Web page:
In the early stages of the motor manufacturing industry all automobile manufacturers were basically chassis manufacturers with car bodies being added by several selected body works. However by the 1930s some manufacturers commenced building cars without a chassis. These were described as being built by unitary construction.
One such car was the Morris Ten Series M which was first released in 1938. It was a completely new car in the Morris Ten Series range which started out in 1933 as the Morris Ten, a medium sized car. Variants of this medium sized car continued through the years until 1948.
All early models were built on a standard chassis and in some cases these chassis were sometimes supplied to coach builders. Other models had a longer wheelbase chassis to allow for the fitting of a more powerful six-cylinder engine.
The Morris Ten Series M was built with unitary construction. It was powered by a completely new 1140 cc straight-four pushrod overhead valve engine with a 28 kW rating at 4600 rpm which gave the car a top speed of around 100 km/h. This same engine, but in a higher state of tune, was later fitted to the MG TC sports car.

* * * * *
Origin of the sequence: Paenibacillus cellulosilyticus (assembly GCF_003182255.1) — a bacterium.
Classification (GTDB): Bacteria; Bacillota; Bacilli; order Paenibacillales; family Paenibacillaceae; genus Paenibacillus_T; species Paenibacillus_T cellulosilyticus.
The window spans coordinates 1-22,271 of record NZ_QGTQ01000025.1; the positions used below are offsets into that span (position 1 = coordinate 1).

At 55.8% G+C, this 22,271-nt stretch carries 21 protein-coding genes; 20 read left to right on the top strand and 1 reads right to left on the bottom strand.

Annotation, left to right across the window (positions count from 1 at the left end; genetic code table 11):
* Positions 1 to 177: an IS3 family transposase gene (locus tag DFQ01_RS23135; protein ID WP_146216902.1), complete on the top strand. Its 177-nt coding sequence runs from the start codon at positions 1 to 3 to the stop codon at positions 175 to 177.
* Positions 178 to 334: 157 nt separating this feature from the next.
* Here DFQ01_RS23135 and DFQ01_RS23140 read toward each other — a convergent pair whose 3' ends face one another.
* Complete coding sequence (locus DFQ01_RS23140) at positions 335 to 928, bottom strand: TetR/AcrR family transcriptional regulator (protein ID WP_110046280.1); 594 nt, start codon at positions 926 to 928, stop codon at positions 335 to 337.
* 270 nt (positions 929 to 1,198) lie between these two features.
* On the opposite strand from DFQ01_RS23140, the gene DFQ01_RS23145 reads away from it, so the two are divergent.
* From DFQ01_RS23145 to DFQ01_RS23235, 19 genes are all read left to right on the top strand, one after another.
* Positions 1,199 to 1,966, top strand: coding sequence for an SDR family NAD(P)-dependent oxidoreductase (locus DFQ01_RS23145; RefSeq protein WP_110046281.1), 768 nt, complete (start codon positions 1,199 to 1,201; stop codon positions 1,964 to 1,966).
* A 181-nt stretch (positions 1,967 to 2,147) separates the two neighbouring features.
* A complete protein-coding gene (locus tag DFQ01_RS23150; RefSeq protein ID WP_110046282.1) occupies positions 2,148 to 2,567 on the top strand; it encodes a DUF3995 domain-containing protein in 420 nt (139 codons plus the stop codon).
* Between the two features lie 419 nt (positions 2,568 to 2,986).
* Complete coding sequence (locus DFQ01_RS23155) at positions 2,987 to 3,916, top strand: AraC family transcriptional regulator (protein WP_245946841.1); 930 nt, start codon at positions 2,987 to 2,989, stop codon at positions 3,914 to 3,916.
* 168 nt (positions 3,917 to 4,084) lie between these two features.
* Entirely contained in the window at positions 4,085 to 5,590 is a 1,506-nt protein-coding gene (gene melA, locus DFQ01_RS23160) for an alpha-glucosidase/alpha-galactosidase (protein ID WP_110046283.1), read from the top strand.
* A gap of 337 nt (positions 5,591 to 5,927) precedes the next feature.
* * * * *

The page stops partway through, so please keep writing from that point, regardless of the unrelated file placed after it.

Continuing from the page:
The Ten Series M was only available to the general public as a four-door saloon with an optional sun roof. During World War II a range of pick-up bodies were fitted for military use but these models were never supplied to the general market.
Over 27,000 models were produced prior to the start of the war with an additional 53,000 produced after the war. The Series M was also assembled in India where it was marketed as the Hindustan 10.
The post-war models manufactured up to 1948 had a few cosmetic changes including a variation to the radiator grille and were also re-badged and sold as a Wolseley Ten.